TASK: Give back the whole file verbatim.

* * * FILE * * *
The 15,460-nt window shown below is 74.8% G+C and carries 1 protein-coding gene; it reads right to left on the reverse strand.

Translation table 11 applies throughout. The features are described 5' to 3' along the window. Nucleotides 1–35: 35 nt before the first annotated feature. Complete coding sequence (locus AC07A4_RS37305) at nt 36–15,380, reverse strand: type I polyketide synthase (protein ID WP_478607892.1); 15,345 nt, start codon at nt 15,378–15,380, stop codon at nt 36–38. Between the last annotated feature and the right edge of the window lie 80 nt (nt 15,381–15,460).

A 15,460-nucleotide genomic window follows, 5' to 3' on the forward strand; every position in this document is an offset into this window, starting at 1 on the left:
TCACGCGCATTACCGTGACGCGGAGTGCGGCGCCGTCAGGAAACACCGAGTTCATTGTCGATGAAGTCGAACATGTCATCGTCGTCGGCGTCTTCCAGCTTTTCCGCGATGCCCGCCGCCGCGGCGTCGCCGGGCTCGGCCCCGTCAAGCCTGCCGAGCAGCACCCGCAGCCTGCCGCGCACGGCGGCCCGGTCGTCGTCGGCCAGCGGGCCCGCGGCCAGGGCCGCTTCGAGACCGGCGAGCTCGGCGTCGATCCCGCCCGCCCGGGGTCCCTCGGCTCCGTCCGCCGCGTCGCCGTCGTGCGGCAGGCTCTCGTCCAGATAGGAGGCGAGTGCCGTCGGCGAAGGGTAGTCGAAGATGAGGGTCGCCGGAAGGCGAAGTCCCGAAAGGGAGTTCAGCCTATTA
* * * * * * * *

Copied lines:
The 15,460-nt window shown below is 74.8% G+C and carries 1 protein-coding gene; it reads right to left on the reverse strand.

Translation table 11 applies throughout. The features are described 5' to 3' along the window. Nucleotides 1–35: 35 nt before the first annotated feature. Complete coding sequence (locus AC07A4_RS37305) at nt 36–15,380, reverse strand: type I polyketide synthase (protein ID WP_478607892.1); 15,345 nt, start codon at nt 15,378–15,380, stop codon at nt 36–38. Between the last annotated feature and the right edge of the window lie 80 nt (nt 15,381–15,460).

A 15,460-nucleotide genomic window follows, 5' to 3' on the forward strand; every position in this document is an offset into this window, starting at 1 on the left:
TCACGCGCATTACCGTGACGCGGAGTGCGGCGCCGTCAGGAAACACCGAGTTCATTGTCGATGAAGTCGAACATGTCATCGTCGTCGGCGTCTTCCAGCTTTTCCGCGATGCCCGCCGCCGCGGCGTCGCCGGGCTCGGCCCCGTCAAGCCTGCCGAGCAGCACCCGCAGCCTGCCGCGCACGGCGGCCCGGTCGTCGTCGGCCAGCGGGCCCGCGGCCAGGGCCGCTTCGAGACCGGCGAGCTCGGCGTCGATCCCGCCCGCCCGGGGTCCCTCGGCTCCGTCCGCCGCGTCGCCGTCGTGCGGCAGGCTCTCGTCCAGATAGGAGGCGAGTGCCGTCGGCGAAGGGTAGTCGAAGATGAGGGTCGCCGGAAGGCGAAGTCCCGAAAGGGAGTTCAGCCTATTA